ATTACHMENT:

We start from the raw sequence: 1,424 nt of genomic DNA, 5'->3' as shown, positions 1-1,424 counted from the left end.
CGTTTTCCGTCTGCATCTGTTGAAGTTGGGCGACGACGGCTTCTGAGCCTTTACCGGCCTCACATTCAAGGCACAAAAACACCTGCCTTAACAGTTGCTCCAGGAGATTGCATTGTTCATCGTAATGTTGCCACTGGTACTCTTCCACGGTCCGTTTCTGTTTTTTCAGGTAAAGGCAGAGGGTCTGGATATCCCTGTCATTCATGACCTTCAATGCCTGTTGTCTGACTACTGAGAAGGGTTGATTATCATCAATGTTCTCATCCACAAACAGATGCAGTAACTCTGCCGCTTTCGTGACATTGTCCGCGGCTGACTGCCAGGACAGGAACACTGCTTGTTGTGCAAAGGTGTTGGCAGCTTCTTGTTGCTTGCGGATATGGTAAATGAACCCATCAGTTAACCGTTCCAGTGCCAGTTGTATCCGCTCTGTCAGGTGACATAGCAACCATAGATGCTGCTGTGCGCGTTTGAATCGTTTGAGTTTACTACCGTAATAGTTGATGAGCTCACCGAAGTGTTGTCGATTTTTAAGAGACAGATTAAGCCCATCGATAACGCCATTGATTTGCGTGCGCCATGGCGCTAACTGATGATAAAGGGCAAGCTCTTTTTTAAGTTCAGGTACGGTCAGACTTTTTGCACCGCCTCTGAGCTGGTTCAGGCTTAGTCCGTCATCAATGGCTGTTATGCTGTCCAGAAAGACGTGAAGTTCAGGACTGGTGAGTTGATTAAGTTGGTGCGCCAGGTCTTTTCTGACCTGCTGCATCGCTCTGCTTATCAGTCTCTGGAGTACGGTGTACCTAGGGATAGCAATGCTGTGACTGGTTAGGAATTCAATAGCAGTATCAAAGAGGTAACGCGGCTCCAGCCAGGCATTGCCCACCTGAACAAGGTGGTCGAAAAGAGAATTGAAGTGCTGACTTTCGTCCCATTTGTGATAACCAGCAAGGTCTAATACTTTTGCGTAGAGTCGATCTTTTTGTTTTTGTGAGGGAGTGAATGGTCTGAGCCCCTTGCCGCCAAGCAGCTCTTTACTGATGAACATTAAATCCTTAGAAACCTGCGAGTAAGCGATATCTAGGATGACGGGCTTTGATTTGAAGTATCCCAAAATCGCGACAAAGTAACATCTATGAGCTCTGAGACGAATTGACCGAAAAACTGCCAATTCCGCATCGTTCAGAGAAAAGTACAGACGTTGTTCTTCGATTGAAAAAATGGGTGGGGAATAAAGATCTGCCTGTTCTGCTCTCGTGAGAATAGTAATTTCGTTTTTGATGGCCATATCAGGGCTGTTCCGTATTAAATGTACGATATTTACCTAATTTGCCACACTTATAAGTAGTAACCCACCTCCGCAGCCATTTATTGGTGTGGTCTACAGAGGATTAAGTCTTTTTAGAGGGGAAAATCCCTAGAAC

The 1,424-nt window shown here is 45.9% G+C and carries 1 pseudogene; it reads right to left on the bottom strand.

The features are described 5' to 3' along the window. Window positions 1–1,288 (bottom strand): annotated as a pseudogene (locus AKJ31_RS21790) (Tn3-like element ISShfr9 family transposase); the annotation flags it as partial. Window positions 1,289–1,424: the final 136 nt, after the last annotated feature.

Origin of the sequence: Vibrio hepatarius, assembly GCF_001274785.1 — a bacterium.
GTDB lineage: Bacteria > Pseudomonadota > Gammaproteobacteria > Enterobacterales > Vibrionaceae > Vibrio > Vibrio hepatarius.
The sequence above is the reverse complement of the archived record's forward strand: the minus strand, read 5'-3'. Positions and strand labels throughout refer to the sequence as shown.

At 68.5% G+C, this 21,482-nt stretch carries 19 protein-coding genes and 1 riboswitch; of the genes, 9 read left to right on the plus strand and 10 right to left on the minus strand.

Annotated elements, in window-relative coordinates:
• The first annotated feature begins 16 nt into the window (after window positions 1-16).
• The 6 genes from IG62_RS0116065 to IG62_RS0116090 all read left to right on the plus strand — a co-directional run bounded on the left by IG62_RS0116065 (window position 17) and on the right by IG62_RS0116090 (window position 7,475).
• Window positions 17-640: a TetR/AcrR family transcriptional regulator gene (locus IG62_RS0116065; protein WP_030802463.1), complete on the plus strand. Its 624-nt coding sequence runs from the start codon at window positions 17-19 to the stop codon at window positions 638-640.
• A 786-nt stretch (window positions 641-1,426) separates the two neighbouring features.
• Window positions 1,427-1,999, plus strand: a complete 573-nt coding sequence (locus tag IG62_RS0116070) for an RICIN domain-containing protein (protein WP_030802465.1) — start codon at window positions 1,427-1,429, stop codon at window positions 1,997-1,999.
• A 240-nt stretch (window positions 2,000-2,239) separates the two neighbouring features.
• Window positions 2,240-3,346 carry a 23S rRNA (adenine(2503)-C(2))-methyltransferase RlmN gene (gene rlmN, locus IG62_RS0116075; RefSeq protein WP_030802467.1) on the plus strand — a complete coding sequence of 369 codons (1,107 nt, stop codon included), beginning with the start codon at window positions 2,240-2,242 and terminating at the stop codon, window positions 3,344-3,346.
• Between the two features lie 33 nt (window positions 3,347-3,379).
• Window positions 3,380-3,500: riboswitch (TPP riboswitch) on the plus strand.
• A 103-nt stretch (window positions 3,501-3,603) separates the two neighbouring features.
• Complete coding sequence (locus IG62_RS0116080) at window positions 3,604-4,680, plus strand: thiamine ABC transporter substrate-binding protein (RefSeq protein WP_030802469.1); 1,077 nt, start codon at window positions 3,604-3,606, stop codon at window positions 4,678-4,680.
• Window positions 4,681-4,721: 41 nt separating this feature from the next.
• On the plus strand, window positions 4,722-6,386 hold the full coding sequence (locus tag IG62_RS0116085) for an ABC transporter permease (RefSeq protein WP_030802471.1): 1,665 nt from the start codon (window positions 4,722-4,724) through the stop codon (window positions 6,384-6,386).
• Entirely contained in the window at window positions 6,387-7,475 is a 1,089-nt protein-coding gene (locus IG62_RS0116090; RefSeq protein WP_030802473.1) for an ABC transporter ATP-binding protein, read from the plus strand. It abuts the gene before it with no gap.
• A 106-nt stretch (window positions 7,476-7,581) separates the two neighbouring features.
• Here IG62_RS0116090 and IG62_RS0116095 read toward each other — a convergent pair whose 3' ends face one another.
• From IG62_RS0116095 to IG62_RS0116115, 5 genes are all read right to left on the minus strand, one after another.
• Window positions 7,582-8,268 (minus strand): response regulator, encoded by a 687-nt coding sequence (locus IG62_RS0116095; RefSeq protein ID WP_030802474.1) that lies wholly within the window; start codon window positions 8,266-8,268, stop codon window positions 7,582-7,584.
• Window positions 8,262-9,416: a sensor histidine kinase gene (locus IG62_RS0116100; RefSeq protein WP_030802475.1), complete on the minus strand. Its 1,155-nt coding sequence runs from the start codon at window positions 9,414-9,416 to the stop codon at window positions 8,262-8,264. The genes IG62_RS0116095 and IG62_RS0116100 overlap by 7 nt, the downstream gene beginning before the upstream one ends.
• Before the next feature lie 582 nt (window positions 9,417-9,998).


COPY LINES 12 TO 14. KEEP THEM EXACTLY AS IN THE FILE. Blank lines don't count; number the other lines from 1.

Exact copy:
• Window positions 17-640: a TetR/AcrR family transcriptional regulator gene (locus IG62_RS0116065; protein WP_030802463.1), complete on the plus strand. Its 624-nt coding sequence runs from the start codon at window positions 17-19 to the stop codon at window positions 638-640.
• A 786-nt stretch (window positions 641-1,426) separates the two neighbouring features.
• Window positions 1,427-1,999, plus strand: a complete 573-nt coding sequence (locus tag IG62_RS0116070) for an RICIN domain-containing protein (protein WP_030802465.1) — start codon at window positions 1,427-1,429, stop codon at window positions 1,997-1,999.